WASHINGTON — The Supreme Court on Monday rejected an appeal by a California investor who said he lost $500,000 because of an insider trading scheme.
The court, without comment, let stand a ruling that excluded John Olaques of Mill Valley from receiving any money from a $7.8-million settlement of the insider case.
The dispute stems from a proposed merger between Santa Fe International Corp. and Kuwait Petroleum Co. in 1981.
The Securities and Exchange Commission charged that some traders in Santa Fe stock and options benefited illegally from insider information about the deal between Sept. 21 and Oct. 1, 1981.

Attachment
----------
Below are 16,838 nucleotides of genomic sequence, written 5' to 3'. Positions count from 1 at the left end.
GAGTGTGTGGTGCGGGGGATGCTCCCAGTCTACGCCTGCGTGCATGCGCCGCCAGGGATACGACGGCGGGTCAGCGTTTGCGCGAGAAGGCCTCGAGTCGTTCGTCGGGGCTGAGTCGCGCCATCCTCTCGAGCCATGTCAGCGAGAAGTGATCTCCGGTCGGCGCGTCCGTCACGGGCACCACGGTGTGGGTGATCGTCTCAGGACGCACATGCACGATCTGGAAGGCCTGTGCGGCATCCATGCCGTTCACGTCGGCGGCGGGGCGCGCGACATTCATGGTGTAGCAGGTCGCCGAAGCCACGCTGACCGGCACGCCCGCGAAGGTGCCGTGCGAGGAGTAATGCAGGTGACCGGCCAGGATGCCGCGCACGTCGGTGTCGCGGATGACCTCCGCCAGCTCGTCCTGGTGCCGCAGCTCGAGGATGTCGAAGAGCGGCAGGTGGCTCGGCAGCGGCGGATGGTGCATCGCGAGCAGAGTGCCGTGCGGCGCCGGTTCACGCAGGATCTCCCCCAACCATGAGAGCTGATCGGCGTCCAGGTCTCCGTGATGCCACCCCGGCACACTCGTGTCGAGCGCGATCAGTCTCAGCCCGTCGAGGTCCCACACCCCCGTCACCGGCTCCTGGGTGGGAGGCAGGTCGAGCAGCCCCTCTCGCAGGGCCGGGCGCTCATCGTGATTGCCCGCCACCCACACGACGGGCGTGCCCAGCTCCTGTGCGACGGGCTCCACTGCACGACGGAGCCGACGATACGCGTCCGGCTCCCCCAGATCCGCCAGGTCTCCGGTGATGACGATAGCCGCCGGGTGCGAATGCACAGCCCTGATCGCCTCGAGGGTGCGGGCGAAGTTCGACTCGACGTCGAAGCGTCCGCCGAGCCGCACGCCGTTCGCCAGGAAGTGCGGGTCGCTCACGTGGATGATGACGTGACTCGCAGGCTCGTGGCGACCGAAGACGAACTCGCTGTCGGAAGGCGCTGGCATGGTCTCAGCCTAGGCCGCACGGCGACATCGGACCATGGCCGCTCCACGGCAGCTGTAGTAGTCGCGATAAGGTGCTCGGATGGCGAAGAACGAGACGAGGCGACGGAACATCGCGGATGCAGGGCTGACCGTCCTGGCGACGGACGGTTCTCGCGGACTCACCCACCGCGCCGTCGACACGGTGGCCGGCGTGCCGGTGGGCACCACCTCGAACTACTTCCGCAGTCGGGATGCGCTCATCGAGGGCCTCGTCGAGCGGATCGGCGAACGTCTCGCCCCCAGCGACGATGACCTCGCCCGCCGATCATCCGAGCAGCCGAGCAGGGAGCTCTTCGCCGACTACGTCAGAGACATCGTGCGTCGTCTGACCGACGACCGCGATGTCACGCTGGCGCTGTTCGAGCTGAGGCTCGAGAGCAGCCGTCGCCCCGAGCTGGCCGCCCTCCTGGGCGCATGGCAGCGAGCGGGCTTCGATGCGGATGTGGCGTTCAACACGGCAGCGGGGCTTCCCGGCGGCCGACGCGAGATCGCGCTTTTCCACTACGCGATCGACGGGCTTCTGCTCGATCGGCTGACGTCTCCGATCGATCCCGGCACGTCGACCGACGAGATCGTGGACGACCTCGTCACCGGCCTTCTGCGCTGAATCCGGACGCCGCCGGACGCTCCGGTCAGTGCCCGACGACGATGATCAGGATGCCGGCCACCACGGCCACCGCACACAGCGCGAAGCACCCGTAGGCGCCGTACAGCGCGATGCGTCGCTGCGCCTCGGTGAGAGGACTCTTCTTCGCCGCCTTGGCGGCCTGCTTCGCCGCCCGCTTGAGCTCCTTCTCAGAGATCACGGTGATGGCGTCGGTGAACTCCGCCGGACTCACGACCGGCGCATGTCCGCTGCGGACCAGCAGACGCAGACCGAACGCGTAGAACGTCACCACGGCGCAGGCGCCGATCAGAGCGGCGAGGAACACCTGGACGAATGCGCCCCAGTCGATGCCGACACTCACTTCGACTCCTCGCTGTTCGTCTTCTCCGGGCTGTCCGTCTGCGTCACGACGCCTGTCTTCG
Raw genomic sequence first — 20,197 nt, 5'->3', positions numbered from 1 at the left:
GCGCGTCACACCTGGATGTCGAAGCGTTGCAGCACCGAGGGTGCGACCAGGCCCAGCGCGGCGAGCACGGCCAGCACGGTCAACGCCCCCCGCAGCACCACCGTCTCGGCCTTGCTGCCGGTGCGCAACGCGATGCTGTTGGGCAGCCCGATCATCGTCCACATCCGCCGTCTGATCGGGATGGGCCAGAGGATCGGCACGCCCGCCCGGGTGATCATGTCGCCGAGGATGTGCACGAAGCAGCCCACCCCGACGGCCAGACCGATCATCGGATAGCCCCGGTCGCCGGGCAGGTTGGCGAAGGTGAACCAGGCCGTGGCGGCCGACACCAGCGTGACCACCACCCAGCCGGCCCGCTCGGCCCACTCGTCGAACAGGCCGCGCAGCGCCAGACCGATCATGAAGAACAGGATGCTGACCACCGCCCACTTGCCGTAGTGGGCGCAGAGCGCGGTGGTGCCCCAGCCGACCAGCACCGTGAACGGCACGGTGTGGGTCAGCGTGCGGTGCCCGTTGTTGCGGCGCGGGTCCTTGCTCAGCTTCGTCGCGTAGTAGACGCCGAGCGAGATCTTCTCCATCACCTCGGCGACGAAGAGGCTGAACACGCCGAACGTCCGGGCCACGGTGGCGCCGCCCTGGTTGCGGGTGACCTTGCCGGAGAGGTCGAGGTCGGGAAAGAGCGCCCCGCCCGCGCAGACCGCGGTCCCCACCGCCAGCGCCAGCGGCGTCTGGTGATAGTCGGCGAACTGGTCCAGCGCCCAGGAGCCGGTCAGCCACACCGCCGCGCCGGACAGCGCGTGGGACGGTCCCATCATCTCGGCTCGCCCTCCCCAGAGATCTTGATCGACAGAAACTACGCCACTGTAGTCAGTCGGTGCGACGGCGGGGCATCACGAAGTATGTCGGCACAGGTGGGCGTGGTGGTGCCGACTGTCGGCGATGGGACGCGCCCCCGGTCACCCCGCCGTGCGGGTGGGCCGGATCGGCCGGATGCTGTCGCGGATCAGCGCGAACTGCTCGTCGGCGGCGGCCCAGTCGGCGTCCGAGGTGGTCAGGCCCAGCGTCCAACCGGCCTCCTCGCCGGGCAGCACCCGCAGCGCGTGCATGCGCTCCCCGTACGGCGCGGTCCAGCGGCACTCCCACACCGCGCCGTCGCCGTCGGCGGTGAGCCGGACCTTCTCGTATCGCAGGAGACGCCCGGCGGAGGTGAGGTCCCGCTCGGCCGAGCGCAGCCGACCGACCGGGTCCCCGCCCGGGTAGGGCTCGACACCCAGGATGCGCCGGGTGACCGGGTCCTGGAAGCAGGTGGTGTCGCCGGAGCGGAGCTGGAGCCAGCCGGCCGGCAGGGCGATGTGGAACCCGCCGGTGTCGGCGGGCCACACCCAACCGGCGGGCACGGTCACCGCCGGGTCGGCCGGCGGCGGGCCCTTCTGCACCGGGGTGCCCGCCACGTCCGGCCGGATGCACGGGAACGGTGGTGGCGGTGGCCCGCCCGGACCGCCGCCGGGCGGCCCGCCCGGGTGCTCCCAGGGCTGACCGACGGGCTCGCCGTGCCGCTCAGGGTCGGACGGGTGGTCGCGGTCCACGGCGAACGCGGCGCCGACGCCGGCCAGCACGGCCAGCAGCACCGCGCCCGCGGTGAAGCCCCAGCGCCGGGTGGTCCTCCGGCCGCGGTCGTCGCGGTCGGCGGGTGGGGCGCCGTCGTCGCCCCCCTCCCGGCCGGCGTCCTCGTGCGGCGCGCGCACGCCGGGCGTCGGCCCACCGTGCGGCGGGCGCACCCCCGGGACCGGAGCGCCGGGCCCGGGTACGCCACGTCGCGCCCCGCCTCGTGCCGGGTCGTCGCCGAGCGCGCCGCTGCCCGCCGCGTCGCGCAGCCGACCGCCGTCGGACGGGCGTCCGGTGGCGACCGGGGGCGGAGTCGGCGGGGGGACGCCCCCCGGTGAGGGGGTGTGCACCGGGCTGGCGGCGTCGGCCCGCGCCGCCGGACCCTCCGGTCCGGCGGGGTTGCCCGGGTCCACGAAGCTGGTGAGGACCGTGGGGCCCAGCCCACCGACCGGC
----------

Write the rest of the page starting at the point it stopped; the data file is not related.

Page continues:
The defendants in the case agreed to surrender $7.8 million in profits to some 1,900 investors. A federal judge approved the settlement in 1986.
Traded Before Scheme
Olaques challenged the settlement, arguing that he was excluded improperly from recovering $500,000 in losses.
The 2nd U.S. Circuit Court of Appeals ruled against him last May. The appeals court upheld a judge's decision that Olaques did not qualify for any money from the settlement because his investment took place before the insider trading scheme occurred.
The appeals court said Olaques was not entitled to intervene in the settlement after it has been approved. He "should not expect to be able to stand aside and watch others incur the expenses of lengthy litigation and then upset the results of those efforts," the appeals court said.
Olaques said he was hurt by the insider trading scheme even though he purchased options on Santa Fe stock before Sept. 21, 1981. He said the options did not expire until Oct. 6, 1981.
The case is (Olaques vs. SEC, 87-769.)